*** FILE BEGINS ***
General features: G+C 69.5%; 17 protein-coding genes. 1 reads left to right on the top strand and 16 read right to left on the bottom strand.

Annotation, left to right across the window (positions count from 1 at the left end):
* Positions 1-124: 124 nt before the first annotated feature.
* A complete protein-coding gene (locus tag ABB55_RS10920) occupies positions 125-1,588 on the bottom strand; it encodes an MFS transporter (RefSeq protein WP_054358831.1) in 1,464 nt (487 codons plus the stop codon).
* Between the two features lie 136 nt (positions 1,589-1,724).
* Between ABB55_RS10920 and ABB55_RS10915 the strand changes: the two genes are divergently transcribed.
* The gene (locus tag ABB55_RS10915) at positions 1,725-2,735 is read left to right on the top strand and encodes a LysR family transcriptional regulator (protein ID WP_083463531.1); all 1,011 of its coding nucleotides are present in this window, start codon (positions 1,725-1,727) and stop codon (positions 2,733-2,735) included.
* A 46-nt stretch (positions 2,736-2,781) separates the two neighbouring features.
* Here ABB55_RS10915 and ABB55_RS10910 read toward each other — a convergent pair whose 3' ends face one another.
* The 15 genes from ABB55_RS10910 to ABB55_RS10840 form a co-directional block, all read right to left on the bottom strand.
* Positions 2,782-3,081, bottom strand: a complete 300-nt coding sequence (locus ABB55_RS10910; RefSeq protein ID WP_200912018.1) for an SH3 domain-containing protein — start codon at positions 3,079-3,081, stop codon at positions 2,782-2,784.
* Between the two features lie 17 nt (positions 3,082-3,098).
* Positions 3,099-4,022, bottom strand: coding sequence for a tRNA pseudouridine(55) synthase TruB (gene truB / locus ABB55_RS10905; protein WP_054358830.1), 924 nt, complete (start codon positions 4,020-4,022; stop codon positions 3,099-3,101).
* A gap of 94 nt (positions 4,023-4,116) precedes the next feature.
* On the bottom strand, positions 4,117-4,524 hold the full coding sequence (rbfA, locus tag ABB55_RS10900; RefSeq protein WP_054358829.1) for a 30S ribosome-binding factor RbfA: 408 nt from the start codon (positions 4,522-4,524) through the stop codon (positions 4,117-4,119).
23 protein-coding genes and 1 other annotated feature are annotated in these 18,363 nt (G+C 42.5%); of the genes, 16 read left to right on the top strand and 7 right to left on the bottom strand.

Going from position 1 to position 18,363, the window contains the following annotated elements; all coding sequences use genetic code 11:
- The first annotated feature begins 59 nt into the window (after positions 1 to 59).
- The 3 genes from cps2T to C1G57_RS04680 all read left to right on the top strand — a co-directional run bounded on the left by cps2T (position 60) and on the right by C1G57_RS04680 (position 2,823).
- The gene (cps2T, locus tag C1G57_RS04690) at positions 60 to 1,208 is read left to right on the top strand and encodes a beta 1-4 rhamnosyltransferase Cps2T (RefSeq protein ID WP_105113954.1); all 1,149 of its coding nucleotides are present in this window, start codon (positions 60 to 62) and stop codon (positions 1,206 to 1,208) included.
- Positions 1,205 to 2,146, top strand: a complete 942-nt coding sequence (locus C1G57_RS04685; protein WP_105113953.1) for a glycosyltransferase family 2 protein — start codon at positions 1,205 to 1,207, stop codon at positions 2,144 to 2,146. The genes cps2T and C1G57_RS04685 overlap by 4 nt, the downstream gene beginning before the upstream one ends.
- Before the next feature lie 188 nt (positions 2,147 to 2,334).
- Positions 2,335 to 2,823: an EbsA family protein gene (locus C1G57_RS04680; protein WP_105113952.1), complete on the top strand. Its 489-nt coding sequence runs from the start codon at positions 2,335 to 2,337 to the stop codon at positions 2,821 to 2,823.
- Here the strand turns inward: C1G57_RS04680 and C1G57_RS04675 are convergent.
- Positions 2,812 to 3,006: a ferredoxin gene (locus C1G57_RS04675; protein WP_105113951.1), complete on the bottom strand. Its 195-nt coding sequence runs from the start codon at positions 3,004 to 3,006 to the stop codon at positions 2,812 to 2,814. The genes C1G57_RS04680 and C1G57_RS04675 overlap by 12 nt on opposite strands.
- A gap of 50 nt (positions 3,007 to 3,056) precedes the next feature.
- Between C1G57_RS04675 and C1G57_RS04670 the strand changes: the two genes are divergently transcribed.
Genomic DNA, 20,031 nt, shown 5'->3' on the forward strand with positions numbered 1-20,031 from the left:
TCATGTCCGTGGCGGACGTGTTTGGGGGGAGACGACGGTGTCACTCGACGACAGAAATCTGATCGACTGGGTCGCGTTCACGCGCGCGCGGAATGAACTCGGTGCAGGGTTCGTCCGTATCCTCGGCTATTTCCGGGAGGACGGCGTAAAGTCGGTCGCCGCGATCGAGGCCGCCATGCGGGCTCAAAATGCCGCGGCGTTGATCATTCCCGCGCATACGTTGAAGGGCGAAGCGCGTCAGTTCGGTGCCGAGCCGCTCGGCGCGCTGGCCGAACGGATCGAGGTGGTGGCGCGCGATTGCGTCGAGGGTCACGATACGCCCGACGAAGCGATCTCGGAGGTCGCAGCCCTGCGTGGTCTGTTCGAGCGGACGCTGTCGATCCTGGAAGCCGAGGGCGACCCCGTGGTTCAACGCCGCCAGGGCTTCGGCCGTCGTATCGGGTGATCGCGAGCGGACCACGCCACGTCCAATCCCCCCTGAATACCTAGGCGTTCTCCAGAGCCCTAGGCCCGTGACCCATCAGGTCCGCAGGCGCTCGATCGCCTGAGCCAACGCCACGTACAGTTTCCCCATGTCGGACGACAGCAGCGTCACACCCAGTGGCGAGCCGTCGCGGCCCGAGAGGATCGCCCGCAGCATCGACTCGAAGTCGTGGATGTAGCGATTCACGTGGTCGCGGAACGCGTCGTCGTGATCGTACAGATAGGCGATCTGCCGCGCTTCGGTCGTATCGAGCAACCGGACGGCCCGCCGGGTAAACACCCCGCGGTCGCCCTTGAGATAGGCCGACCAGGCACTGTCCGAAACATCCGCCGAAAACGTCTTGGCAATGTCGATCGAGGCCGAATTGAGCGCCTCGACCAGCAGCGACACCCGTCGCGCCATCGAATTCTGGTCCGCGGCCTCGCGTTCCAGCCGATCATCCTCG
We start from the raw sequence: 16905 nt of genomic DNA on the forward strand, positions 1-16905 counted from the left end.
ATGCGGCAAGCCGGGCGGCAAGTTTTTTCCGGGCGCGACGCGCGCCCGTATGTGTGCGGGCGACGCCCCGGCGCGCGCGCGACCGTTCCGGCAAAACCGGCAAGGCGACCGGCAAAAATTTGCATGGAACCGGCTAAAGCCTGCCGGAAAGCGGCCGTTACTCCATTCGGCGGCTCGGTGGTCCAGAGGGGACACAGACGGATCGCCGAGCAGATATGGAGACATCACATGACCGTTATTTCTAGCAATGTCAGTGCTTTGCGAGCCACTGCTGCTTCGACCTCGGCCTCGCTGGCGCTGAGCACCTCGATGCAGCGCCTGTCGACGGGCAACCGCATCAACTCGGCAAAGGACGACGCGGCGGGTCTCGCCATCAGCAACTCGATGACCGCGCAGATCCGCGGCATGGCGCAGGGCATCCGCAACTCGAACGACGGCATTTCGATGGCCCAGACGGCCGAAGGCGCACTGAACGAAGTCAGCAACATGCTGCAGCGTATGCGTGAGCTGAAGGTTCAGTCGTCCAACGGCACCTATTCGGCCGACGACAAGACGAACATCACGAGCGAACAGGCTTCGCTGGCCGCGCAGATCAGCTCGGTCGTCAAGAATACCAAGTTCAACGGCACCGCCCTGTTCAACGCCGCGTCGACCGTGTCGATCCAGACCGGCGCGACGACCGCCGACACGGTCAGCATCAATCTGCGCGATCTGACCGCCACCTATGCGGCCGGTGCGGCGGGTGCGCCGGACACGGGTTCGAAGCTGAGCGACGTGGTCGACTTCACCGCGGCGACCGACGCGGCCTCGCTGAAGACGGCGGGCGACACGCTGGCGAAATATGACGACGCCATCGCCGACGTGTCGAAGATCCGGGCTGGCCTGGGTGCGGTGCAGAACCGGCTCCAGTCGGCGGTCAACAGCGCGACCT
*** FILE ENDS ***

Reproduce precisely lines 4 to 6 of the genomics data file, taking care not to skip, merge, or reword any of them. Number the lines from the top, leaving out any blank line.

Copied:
* A complete protein-coding gene (locus tag ABB55_RS10920) occupies positions 125-1,588 on the bottom strand; it encodes an MFS transporter (RefSeq protein WP_054358831.1) in 1,464 nt (487 codons plus the stop codon).
* Between the two features lie 136 nt (positions 1,589-1,724).
* Between ABB55_RS10920 and ABB55_RS10915 the strand changes: the two genes are divergently transcribed.